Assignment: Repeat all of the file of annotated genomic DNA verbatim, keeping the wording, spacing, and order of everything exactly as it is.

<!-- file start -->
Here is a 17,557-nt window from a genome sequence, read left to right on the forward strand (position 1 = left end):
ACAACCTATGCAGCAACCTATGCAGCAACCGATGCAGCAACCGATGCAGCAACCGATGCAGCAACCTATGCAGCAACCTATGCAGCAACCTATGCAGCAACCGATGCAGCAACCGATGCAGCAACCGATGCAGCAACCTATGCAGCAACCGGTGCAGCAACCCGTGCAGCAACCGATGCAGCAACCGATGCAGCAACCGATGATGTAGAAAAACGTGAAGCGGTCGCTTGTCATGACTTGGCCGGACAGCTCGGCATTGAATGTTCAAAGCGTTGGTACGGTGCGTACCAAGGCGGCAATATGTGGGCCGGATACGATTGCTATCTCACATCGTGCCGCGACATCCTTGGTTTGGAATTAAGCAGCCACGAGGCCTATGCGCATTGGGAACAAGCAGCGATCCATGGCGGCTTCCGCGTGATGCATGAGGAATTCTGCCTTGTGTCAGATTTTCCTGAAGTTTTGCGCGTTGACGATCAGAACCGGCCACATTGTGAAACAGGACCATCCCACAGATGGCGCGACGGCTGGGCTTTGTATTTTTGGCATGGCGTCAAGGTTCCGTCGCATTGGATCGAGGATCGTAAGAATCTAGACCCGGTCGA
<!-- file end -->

Here is a 17,557-nt window from a genome sequence, read left to right on the forward strand (position 1 = left end):
ACAACCTATGCAGCAACCTATGCAGCAACCGATGCAGCAACCGATGCAGCAACCGATGCAGCAACCTATGCAGCAACCTATGCAGCAACCTATGCAGCAACCGATGCAGCAACCGATGCAGCAACCGATGCAGCAACCTATGCAGCAACCGGTGCAGCAACCCGTGCAGCAACCGATGCAGCAACCGATGCAGCAACCGATGATGTAGAAAAACGTGAAGCGGTCGCTTGTCATGACTTGGCCGGACAGCTCGGCATTGAATGTTCAAAGCGTTGGTACGGTGCGTACCAAGGCGGCAATATGTGGGCCGGATACGATTGCTATCTCACATCGTGCCGCGACATCCTTGGTTTGGAATTAAGCAGCCACGAGGCCTATGCGCATTGGGAACAAGCAGCGATCCATGGCGGCTTCCGCGTGATGCATGAGGAATTCTGCCTTGTGTCAGATTTTCCTGAAGTTTTGCGCGTTGACGATCAGAACCGGCCACATTGTGAAACAGGACCATCCCACAGATGGCGCGACGGCTGGGCTTTGTATTTTTGGCATGGCGTCAAGGTTCCGTCGCATTGGATCGAGGATCGTAAGAATCTAGACCCGGTCGA